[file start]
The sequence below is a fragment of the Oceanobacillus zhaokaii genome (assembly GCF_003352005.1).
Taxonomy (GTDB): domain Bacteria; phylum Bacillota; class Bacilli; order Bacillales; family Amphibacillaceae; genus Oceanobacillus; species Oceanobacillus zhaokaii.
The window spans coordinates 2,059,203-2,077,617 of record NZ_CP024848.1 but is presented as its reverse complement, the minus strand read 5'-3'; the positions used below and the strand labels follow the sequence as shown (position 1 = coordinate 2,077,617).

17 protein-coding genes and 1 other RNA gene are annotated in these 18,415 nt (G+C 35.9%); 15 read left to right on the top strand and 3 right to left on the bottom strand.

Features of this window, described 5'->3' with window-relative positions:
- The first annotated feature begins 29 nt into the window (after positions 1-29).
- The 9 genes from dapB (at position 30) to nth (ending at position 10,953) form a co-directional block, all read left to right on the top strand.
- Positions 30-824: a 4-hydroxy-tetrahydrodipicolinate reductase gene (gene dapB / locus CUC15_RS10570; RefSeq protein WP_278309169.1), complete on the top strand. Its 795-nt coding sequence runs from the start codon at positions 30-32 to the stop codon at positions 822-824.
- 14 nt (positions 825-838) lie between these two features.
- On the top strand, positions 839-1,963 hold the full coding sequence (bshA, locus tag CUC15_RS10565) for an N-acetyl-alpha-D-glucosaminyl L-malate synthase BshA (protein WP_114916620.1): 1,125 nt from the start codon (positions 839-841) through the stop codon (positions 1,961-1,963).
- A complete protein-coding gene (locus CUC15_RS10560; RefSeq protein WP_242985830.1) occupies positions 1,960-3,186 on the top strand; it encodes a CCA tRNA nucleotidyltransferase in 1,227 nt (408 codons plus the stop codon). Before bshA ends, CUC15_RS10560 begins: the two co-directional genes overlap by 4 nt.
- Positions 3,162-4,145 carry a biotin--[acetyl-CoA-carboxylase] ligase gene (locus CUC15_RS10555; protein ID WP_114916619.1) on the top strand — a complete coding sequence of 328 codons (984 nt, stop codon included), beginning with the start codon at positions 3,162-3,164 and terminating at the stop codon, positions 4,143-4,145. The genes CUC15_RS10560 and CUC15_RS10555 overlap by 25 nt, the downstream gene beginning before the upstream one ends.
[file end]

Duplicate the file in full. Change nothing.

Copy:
The sequence below is a fragment of the Oceanobacillus zhaokaii genome (assembly GCF_003352005.1).
Taxonomy (GTDB): domain Bacteria; phylum Bacillota; class Bacilli; order Bacillales; family Amphibacillaceae; genus Oceanobacillus; species Oceanobacillus zhaokaii.
The window spans coordinates 2,059,203-2,077,617 of record NZ_CP024848.1 but is presented as its reverse complement, the minus strand read 5'-3'; the positions used below and the strand labels follow the sequence as shown (position 1 = coordinate 2,077,617).

17 protein-coding genes and 1 other RNA gene are annotated in these 18,415 nt (G+C 35.9%); 15 read left to right on the top strand and 3 right to left on the bottom strand.

Features of this window, described 5'->3' with window-relative positions:
- The first annotated feature begins 29 nt into the window (after positions 1-29).
- The 9 genes from dapB (at position 30) to nth (ending at position 10,953) form a co-directional block, all read left to right on the top strand.
- Positions 30-824: a 4-hydroxy-tetrahydrodipicolinate reductase gene (gene dapB / locus CUC15_RS10570; RefSeq protein WP_278309169.1), complete on the top strand. Its 795-nt coding sequence runs from the start codon at positions 30-32 to the stop codon at positions 822-824.
- 14 nt (positions 825-838) lie between these two features.
- On the top strand, positions 839-1,963 hold the full coding sequence (bshA, locus tag CUC15_RS10565) for an N-acetyl-alpha-D-glucosaminyl L-malate synthase BshA (protein WP_114916620.1): 1,125 nt from the start codon (positions 839-841) through the stop codon (positions 1,961-1,963).
- A complete protein-coding gene (locus CUC15_RS10560; RefSeq protein WP_242985830.1) occupies positions 1,960-3,186 on the top strand; it encodes a CCA tRNA nucleotidyltransferase in 1,227 nt (408 codons plus the stop codon). Before bshA ends, CUC15_RS10560 begins: the two co-directional genes overlap by 4 nt.
- Positions 3,162-4,145 carry a biotin--[acetyl-CoA-carboxylase] ligase gene (locus CUC15_RS10555; protein ID WP_114916619.1) on the top strand — a complete coding sequence of 328 codons (984 nt, stop codon included), beginning with the start codon at positions 3,162-3,164 and terminating at the stop codon, positions 4,143-4,145. The genes CUC15_RS10560 and CUC15_RS10555 overlap by 25 nt, the downstream gene beginning before the upstream one ends.